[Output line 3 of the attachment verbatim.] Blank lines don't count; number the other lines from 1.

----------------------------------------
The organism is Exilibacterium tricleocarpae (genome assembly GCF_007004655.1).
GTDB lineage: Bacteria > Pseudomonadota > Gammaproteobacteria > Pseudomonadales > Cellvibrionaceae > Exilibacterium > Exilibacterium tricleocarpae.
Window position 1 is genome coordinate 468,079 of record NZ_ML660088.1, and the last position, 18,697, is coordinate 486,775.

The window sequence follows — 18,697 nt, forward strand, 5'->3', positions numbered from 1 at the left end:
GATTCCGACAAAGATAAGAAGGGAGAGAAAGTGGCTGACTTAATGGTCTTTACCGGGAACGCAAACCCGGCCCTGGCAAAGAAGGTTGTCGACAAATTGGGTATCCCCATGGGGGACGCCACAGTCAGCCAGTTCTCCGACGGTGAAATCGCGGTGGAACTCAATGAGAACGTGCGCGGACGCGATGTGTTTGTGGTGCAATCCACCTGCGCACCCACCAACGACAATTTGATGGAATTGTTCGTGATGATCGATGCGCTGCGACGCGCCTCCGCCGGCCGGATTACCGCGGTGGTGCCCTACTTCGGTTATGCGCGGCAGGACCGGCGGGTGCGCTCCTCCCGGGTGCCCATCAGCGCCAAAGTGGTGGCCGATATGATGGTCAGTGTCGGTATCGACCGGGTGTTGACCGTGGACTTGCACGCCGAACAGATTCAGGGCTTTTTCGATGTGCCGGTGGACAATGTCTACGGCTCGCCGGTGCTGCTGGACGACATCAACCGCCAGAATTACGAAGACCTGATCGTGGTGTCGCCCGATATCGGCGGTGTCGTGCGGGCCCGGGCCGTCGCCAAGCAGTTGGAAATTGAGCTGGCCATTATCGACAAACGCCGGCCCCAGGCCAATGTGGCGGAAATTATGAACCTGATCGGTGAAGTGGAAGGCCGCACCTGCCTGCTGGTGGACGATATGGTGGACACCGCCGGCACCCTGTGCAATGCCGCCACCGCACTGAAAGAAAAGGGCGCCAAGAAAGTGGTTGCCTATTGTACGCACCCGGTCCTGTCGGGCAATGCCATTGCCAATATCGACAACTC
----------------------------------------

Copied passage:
Window position 1 is genome coordinate 468,079 of record NZ_ML660088.1, and the last position, 18,697, is coordinate 486,775.